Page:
Allegheny County (the county surrounding and including Pittsburgh for those not familiar with the area) has joined the growing list of communities that are struggling with a solution to the foreclosure problem. Pittsburgh adds a bit of a different perspective to the nation’s housing problems, as many areas of Pittsburgh did not undergo the rapid price appreciation that took place in other cities. In many areas, declining prices have produced incentives for homeowners who are underwater in their mortgage to essentially return the keys to the lender through the foreclosure process. Foreclosures grew in other cities as adjustable rate mortgages reset to unsustainable levels for families. While there are no doubt foreclosures in Allegheny County based on these problems, I suspect that much of Pittsburgh’s foreclosure problems resulted from lax underwriting standards and the dismal economic conditions for those most susceptible to the economic downturn.
In order to attempt to stem the tide of foreclosures before it reaches record proportions, the court system is implementing a new residential mortgage foreclosure program. Starting Monday, January 12, homeowners who contact the “Save Your Home Hotline” at (800) 298-8020 in the first 20 days after their first official notice of a foreclosure judgment will receive a 90 day delay in the foreclosure proceedings so that the homeowner may work with a free housing counselor to create a payment plan, renegotiate their mortgage, file bankruptcy, or otherwise avoid foreclosure.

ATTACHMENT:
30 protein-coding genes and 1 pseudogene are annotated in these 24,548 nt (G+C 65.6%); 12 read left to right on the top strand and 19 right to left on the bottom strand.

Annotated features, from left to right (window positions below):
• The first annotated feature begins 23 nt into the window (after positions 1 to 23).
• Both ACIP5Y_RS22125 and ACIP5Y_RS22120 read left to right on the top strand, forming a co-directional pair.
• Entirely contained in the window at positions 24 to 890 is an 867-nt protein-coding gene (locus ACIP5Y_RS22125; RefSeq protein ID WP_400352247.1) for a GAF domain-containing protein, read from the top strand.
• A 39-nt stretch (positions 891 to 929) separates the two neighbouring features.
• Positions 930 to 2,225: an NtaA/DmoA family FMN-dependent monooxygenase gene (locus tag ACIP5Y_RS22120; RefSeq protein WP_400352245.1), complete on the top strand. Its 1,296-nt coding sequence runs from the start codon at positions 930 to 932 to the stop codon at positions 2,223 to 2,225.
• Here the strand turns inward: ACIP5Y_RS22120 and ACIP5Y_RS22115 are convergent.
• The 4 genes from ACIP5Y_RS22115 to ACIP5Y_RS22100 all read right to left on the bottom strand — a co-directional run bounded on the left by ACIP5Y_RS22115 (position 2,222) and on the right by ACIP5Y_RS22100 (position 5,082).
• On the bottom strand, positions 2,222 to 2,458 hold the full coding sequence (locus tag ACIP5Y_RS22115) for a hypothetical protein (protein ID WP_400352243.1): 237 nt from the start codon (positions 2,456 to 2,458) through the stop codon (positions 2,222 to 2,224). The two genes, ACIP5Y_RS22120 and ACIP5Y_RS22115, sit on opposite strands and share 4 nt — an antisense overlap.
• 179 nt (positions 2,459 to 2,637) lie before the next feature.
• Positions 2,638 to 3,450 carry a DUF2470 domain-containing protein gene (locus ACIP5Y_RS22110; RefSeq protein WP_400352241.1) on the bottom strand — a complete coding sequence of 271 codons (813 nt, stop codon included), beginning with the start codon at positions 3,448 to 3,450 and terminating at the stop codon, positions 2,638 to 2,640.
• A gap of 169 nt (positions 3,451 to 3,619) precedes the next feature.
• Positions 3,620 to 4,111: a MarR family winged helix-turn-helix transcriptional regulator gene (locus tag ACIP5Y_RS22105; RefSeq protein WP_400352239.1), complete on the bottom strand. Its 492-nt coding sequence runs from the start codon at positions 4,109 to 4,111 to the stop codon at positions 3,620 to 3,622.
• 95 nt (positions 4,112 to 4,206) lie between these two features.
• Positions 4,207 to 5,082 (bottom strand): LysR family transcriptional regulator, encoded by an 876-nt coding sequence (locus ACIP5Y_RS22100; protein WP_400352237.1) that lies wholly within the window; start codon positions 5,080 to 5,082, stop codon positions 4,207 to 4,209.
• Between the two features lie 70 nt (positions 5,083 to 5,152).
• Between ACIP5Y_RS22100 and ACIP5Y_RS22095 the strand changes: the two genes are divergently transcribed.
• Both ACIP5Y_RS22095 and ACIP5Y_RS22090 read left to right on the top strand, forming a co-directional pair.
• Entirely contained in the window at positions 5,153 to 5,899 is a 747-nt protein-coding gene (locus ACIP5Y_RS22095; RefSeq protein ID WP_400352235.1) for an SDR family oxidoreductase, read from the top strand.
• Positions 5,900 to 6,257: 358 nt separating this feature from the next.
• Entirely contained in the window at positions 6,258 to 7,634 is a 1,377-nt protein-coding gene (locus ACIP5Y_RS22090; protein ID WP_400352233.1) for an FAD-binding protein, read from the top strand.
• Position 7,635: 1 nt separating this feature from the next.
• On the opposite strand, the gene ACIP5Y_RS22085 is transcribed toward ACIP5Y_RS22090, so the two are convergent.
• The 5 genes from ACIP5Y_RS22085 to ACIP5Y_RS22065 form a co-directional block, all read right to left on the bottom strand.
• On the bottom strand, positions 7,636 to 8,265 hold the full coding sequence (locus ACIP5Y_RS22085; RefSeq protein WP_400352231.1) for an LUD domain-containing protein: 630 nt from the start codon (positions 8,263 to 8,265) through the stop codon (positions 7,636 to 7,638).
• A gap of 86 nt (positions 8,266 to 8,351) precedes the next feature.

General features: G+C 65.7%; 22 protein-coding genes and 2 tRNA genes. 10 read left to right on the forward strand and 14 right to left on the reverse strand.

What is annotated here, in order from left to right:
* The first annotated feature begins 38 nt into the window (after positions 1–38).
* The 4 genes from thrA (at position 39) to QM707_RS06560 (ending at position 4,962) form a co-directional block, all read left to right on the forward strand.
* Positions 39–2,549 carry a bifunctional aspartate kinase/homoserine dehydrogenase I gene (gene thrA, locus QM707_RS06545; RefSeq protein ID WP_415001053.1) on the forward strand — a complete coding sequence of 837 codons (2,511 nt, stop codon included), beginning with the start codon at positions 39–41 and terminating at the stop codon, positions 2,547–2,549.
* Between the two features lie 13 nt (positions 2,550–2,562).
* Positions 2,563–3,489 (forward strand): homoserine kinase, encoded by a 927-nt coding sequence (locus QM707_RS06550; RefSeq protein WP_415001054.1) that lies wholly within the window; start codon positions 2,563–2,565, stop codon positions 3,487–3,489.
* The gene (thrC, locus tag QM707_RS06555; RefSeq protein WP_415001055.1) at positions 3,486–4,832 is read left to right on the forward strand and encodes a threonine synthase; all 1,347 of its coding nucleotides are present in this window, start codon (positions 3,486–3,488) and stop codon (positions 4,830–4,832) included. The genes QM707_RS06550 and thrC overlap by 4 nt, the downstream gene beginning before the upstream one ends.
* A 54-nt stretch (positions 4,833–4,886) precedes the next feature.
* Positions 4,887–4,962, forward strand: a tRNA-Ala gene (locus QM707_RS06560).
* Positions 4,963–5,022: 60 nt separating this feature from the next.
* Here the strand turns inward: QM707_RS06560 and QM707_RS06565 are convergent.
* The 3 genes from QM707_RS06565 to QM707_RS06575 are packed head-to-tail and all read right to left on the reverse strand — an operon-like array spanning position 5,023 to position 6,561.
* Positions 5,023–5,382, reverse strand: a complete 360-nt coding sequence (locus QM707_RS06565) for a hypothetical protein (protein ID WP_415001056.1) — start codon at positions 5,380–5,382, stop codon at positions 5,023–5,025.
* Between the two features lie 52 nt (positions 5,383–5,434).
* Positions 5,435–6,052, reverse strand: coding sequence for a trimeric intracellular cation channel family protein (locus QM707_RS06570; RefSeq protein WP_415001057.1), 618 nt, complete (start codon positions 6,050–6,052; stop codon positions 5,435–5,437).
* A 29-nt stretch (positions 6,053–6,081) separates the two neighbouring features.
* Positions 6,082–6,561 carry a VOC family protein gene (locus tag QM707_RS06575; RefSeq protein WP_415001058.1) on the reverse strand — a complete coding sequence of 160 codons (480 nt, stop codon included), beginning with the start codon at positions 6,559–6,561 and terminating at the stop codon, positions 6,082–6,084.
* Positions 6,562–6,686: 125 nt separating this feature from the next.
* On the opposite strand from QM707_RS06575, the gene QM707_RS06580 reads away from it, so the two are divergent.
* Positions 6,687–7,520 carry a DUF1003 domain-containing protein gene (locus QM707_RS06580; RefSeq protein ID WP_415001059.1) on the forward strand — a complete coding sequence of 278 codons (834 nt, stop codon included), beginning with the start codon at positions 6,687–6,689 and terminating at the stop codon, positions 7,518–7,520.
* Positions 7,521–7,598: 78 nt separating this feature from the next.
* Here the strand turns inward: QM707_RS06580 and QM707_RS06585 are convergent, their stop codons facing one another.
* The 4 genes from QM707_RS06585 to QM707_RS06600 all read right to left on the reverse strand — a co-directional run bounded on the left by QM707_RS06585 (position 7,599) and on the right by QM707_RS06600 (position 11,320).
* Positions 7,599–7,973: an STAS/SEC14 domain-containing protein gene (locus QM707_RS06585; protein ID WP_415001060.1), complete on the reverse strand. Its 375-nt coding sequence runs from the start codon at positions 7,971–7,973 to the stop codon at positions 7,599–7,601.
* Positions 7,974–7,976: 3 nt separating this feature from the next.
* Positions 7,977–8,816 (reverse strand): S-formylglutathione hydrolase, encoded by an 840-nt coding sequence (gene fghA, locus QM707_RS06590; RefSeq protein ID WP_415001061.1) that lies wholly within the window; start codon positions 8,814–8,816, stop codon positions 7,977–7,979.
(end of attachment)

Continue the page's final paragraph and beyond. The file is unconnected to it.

While the effort to keep people in their homes is worthwhile, and the program could be considered a success if it helps even one family keep their home, the numbers that I have seen so far from other cities adopting moratoriums on foreclosures have not been encouraging. And the default rate on renegotiated mortgages does not give me cause to be optimistic.
Instead, the ultimate resolution to the foreclosure problem may have to wait for the national housing debate to take form. Nationwide, the problem is staggering: At one point last year, one in 10 American homeowners with a mortgage were at least a month behind on payments or in foreclosure. And it has been predicted that more than 8 million foreclosures will occur over the next four years.
President-elect Barack Obama told CNBC that he expects to announce a plan to prevent foreclosures within two months, but while that type of decisive action is needed, the number of different players and proposals might derail those plans. Hopefully, the Allegheny County foreclosure delay will give the federal government the time it needs to implement a solution to the foreclosure crisis before homeowner’s availing themselves of the delay are placed back into the lineup for a sheriff’s sale.